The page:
processor). The programming language was object-oriented C, and the  OS  was
a version of UNIX, sugarcoated with a consistent GUI that rivaled Apple`s.

NEC UltraLite

Necks UltraLite is the portable that put subnotebook into the lexicon.  Like
Radio Shack's TRS-80 Model 100, the UltraLite was a 4-pounder ahead  of  its
time. Unlike the Model 100, it was expensive (starting  price,  $2999),  but
it could run MS-DOS. (The burden of running Windows wasn't yet  thrust  upon
its shoulders.)

Fans liked the 4.4-pound UltraLite for its trim size  and  portability,  but
it really needed one of today's tiny hard  drives.  It  used  battery-backed
DRAM (1 MB, expandable to  2  MB)  for  storage,  with  ROM-based  Traveling
Software's LapLink to move stored data to a desk top PC.

Foreshadowing PCMCIA, the UltraLite had a socket that accepted  credit-card-
size ROM cards holding popular applications like WordPerfect or  Lotus  1-2-
3, or a battery-backed 256-KB RAM card.

Sun SparcStation 1

It wasn't the first RISK workstation, nor even the first Sun system  to  use
Sun's new SPARC chip.  But  the  SparcStation  1  set  a  new  standard  for
price/performance, churning out 12.5 MIPS at a starting price of only  $8995
- about what you might spend for a  fully  configured  Macintosh.  Sun  sold
lots of systems and made the words SparcStation and  workstation  synonymous
in many peoples minds.

The  SparcStation  1  also  introduced  S-Bus,  Sun's   proprietary   32-bit
synchronous bus, which ran at the same 20-MHz speed as the CPU.

IBM RS/6000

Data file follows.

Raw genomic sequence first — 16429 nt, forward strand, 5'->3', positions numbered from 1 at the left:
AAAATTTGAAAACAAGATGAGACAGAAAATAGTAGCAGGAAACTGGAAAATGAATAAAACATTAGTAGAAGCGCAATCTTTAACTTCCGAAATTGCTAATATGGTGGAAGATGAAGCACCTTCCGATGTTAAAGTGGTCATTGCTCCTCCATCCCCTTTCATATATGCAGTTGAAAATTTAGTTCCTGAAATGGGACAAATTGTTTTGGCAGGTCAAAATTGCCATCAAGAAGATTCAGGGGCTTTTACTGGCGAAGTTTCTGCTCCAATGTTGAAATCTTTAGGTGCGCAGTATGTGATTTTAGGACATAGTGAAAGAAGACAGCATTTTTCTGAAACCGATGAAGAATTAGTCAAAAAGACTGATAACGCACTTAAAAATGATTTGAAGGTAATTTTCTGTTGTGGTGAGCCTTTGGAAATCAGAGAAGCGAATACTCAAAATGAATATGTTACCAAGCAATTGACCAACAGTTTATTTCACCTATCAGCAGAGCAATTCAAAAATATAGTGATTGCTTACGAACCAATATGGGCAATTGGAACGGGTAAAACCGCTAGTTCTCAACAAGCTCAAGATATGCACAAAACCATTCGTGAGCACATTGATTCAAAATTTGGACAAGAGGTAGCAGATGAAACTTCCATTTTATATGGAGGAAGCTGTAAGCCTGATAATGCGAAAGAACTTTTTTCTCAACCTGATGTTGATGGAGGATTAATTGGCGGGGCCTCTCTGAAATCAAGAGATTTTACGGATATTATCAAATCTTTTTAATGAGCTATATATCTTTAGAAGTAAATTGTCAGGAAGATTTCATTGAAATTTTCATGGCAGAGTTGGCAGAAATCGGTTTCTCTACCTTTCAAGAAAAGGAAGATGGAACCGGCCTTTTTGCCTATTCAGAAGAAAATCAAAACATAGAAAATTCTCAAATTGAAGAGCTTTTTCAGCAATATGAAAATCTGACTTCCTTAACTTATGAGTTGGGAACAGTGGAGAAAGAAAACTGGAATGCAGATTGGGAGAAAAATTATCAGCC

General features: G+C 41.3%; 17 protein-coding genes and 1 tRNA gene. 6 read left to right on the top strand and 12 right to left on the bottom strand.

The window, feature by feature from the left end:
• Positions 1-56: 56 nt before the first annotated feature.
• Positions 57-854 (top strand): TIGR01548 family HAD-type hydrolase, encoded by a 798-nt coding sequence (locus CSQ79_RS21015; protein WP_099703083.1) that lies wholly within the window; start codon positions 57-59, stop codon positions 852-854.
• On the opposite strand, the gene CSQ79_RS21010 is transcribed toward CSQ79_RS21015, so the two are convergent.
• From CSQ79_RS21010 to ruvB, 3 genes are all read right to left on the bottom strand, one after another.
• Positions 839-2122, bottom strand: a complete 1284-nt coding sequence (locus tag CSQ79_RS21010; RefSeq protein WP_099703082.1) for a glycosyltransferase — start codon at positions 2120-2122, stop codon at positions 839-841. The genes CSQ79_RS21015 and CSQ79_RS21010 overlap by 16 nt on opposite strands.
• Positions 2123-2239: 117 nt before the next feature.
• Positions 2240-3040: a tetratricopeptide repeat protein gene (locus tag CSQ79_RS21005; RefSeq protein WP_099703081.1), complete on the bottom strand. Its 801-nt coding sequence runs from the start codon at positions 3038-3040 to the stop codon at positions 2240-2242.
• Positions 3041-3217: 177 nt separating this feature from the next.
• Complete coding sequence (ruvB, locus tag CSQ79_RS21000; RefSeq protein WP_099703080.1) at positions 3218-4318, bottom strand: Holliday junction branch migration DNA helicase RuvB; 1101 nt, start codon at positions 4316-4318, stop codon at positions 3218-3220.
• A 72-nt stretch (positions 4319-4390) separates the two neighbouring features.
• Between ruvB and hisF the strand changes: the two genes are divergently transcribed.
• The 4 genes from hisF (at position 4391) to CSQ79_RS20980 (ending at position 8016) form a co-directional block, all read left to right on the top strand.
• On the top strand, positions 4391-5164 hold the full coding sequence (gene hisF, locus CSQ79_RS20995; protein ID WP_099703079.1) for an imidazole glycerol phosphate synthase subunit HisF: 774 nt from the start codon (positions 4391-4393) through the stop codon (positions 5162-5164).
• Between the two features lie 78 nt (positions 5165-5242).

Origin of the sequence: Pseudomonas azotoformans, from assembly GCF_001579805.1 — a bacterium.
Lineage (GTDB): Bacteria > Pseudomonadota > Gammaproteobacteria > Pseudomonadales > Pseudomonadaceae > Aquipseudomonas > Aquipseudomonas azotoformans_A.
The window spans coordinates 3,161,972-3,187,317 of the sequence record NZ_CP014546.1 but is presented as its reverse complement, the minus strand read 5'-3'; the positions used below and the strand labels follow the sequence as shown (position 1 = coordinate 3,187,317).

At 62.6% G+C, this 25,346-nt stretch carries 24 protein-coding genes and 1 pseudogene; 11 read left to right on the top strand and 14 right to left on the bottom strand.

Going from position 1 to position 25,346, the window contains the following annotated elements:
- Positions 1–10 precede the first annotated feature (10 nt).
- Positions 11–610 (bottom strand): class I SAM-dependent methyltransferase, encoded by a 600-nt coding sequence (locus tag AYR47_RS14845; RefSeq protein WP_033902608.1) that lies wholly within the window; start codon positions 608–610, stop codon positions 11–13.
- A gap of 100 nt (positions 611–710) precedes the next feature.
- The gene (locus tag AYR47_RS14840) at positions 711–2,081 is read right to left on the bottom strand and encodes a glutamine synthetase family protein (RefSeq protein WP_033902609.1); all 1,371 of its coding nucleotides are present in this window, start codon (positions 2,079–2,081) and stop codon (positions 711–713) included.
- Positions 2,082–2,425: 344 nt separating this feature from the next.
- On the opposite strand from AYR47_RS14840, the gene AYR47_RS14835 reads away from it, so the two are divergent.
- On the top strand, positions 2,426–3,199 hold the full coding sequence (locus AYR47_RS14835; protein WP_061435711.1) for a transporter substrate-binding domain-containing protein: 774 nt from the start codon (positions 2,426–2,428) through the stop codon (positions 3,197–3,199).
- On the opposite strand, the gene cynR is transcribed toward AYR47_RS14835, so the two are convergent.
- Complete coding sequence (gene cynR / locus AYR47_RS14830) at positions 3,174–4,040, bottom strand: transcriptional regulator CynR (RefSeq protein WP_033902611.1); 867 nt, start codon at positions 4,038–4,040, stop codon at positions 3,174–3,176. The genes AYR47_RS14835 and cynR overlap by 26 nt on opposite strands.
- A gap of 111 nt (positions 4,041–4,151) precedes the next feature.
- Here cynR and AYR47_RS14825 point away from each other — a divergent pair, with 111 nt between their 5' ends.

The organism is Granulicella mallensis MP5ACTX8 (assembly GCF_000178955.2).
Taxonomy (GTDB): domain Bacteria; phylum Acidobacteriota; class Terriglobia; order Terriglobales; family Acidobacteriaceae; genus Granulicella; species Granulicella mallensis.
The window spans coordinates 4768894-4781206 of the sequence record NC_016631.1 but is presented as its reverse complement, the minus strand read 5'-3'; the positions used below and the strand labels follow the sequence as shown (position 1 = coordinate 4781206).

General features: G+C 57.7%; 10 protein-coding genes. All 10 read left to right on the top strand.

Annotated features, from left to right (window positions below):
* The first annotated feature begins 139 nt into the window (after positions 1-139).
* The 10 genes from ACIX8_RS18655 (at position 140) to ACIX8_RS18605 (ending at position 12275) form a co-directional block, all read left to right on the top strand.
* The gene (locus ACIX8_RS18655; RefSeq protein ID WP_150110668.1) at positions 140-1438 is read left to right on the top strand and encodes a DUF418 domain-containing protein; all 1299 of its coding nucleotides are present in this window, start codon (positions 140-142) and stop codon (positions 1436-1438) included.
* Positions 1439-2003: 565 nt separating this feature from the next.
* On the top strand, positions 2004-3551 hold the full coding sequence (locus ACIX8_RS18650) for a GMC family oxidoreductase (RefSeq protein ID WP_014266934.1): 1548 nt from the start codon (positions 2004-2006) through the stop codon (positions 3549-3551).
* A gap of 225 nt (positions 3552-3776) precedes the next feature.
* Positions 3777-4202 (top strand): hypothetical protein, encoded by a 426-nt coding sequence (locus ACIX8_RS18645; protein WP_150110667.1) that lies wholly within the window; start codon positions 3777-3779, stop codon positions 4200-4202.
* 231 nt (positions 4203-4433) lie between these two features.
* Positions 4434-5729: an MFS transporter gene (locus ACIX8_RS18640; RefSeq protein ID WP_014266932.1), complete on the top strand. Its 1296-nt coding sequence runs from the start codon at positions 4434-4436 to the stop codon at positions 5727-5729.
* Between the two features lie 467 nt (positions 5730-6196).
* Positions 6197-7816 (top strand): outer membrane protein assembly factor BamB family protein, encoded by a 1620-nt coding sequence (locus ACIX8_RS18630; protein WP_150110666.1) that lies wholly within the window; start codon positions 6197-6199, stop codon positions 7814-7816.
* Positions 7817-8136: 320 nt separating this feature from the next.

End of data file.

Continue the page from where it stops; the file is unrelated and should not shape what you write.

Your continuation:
Sometimes, when IBM  decides  to  do  something,  it  does  it  right.(Other
times... Well, remember the PC jr.?)The RS/6000 allowed  IBM  to  enter  the
workstation market. The RS/6000`s RISK processor chip set (RIOS)  racked  up
speed records and introduced many to term  suprscalar.  But  its  price  was
more than competitive. IBM pushed third-party software  support,  and  as  a
result, many desktop publishing, CAD, and scientific applications ported  to
the RS/6000, running under AIX, IBM's UNIX.

A shrunken version of the  multichip  RS/6000  architecture  serves  as  the
basis for the single-chip PowerPC,  the  non-x86-compatible  processor  with
the best chance of competing with Intel.

Apple Power Macintosh

Not many companies have made the transition from CISC  to  RISK  this  well.
The Power Macintosh represents Apple`s well-planned and successful  leap  to
bridge two disparate hardware platforms. Older  Macs  run  Motorola's  680x0
CISK line, which is running out of steam; the Power Macs run existing 680x0-
based applications yet provide Power  PC  performance,  a  combination  that
sold over a million systems in a year.

IBM ThinkPad 701C

It is not often anymore that a new  computer  inspires  gee-whiz  sentiment,
but  IBM's  Butterfly  subnotebook  does,  with  its   marvelous   expanding
keyboard. The 701C`s two-part keyboard solves the last major  piece  in  the
puzzle of building of usable subnotebook: how to provide comfortable  touch-
typing.(OK, so the floppy drive is sill external.)

With a full-size  keyboard  and  a  10.4-inch  screen,  the  4.5-pound  701C
compares favorably with full-size notebooks. Battery life is good, too.

The development of computers in ukraine and the former USSR
The government and  the  authorities  had  paid  serious  attention  to  the
development of the computer industry right after the Second World  War.  The